By John Bowlus

For decades, Libyan oil has been a linchpin of European oil-supply security.

In 2011, the British and French even went to war partly for this reason. Conventionally speaking, the ongoing Libyan civil war imperils this supply channel.

In a recent OilPrice piece, Nick Cunningham argued amidst last week’s fall in oil prices: “markets are overlooking the possibility of a serious outage in Libya as civil war drags on.”

Yet today’s markets and geopolitics suggest that Libyan oil no longer matters. We have witnessed the United States employ sanctions and other policies to take oil off the market, which it then fills with its own growing production.

The nationalization of Middle East oil and decline of U.S. production in the 1970s created the paradigm that oil-supply security was a grave threat to Western power and economic vitality.

It seems the time has come, though, to revise the supply-security gospel. To be sure, a closure of the Strait of Hormuz, through which 19 million barrels per day (mbpd) pass, would derail the global economy.

But losing all of Libya’s current 1 mbpd of production would have relatively little impact, and losing all of it is unlikely anyway. Libya is no longer a pillar of global supply security.

Europe’s backyard

Most believe that the 1973-4 oil price shock brought on by the Arab oil-producing countries’ (excluding Iraq) embargo changed the oil game. In fact, it was Libya.

Qaddafi came to power in 1969, threatened to nationalize his oil industry, and succeeded in pressuring companies for higher revenues. As global supplies tightened, Qaddafi’s moves initiated a region-wide push for better terms and nationalization prior to the 1973-4 embargo.

Since the early 1960s, Libyan oil was critical to European oil-supply security. The country’s light, sweet, and abundant crude was more commercially attractive, but its strategic value was even higher.

Rather than having to traverse the minefield of Middle East pipelines and the Suez Canal to reach Europe, it was ferried easily across the Mediterranean. Western firms, moreover, such as BP, Chevron, Eni, OMV, Shell, Statoil, and Total, all either operated in Libya or held a license prior to 2011.

The loss of Libyan oil in early 2011 jolted markets, sending price to its highest point this decade. Threats to the Strait of Hormuz in 2011-12, another loss of Libyan oil in 2013, and other instability in the Middle East, kept prices above $100/barrel.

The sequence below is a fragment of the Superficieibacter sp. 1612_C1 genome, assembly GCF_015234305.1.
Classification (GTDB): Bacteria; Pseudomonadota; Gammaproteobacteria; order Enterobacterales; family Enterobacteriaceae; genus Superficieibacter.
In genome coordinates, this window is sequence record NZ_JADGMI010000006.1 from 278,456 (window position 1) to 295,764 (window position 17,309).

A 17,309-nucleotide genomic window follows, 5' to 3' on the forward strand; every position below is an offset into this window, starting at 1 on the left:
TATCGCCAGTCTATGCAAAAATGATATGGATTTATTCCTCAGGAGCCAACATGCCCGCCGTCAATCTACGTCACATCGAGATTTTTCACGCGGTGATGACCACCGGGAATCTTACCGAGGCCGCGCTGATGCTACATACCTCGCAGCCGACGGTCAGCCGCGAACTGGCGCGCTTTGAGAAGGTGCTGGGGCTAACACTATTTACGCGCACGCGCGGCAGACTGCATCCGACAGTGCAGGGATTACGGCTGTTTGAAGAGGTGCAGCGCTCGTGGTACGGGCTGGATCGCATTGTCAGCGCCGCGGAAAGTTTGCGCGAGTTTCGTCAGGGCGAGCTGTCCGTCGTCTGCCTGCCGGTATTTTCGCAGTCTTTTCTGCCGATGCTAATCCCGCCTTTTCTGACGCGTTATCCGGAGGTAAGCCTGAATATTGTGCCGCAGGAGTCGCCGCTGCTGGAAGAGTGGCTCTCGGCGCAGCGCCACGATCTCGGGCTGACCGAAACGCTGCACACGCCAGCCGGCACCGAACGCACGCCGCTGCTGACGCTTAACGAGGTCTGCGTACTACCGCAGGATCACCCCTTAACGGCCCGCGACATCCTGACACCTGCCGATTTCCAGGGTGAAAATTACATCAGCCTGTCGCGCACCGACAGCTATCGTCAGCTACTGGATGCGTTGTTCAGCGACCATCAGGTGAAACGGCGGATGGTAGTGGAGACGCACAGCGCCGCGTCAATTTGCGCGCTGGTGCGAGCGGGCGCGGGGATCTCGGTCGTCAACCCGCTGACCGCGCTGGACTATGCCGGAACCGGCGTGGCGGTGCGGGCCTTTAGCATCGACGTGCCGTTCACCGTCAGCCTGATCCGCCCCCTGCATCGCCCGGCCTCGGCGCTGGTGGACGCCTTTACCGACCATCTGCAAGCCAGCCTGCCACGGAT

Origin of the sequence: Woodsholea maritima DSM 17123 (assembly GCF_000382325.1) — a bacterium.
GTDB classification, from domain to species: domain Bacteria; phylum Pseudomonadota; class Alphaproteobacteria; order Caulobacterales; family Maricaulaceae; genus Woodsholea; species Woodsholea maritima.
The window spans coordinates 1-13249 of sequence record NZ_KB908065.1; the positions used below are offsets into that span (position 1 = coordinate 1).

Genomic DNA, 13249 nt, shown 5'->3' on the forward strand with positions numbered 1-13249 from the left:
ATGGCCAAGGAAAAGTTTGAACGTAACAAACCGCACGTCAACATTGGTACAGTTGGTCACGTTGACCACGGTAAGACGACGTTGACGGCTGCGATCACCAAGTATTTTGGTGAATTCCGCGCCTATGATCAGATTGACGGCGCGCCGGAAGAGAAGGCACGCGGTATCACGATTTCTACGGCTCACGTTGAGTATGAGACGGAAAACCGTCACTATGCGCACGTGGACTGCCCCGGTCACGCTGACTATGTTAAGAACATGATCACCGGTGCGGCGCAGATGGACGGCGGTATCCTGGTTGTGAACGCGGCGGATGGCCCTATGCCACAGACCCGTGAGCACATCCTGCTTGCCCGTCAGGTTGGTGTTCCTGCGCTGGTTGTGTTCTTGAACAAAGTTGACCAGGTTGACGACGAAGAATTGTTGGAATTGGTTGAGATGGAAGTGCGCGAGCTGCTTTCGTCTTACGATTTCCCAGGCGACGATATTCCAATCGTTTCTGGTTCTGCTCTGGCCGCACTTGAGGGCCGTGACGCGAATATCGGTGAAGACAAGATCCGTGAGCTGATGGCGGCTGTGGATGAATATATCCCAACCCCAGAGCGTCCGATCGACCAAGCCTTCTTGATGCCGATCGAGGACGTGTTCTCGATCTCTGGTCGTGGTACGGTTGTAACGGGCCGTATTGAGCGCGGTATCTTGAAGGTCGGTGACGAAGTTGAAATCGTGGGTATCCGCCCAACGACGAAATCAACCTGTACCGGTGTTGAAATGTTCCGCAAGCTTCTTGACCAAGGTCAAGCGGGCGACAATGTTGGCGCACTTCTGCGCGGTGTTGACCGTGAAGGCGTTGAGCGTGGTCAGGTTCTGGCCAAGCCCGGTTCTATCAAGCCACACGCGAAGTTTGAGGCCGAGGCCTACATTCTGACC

Libya’s middling production since 2013 has reset the market, and made its volumes marginal at best. An uptick in violence in Libya in April sent prices to their 2019 high, but this was ephemeral and temporary, triggered more by traders capitalizing on the story. We should not feed this frenzy.

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At first, the Arab uprisings from 2011-14 appeared to reinforce the traditional 1970s energy-security paradigm. The focus on Libya was certainly warranted then. But, in retrospect, what was even more remarkable was that prices did not climb even higher during this period.

It is also remarkable how little the loss of Iran and Venezuela in recent years has moved markets. As we saw in both cases, and in Libya as well, oil still flowed to export markets.

The more localized power centers in the Middle East that have arose from the Arab uprisings in Iraq and Libya may even make Middle East oil safer than ever, as they decouple oil from national politics.

The cardinal factor, however, is surging U.S. production. The U.S. Energy Information Administration projects the United States to produce 12.45 mbpd in 2019, up from 10.96 mbpd in 2018. In 2020, it will reach 13.38 mbpd. This alone will more than make up for any losses from Libya.

Western disinterest

Now, Libya seems desperate to make the West care about its oil. On May 9, the UN and EU-supported Government of National Accord (GNA) suspended the operations of 40 foreign firms operating in the country, including French major Total.

Then, on May 10, the GNA-controlled National Oil Corporation (NOC) announced that it held meetings with Houston-based companies for $60 billion of new contracts.

The NOC aims to increase Libya’s oil production to 2.1 million barrels per day by 2023.

These developments indicate that Libyan oil is still very much up for grabs. The GNA is signaling its willingness to let Washington develop its oil at Europe’s expense.

But it is negotiating from a position of weakness. Last month Trump, prompted by Egypt and the UAE, held a call with rebel leader Khalifa Hifter, whose recent offensive on Tripoli fortified his position.

At best, Trump seems mildly concerned about Libyan oil. The GNA’s deals with U.S. companies are not concrete commitments of capital.

Moreover, on May 12, the GNA walked back its call on suspending European firms, suggesting the announcement was meant to bring diplomatic pressure.

Trump will keep his options open for U.S. companies. Yet he exhibits little urgency to make sure Libyan oil stays on the market.

The ongoing civil war in Libya is often forgotten in Europe. Unlike Syria, Libyan migrants are not flooding Europe and dividing its body politic.

In the past, of course, Libya has served as a launch pad for refuges from sub Saharan Africa, a dynamic worth bearing in mind as the conflict proceeds.

The boardrooms of Western oil companies will always be interested in Libya, but political risk will make them tread carefully. They may be the only players who are.


Dr. John V. Bowlus – In addition to freelance writing and research on energy-related issues, he is a professor at MEF University and a visiting researcher at the Center for Energy and Sustainable Development at Kadir Has University in Istanbul, and has authored several academic articles on energy history.


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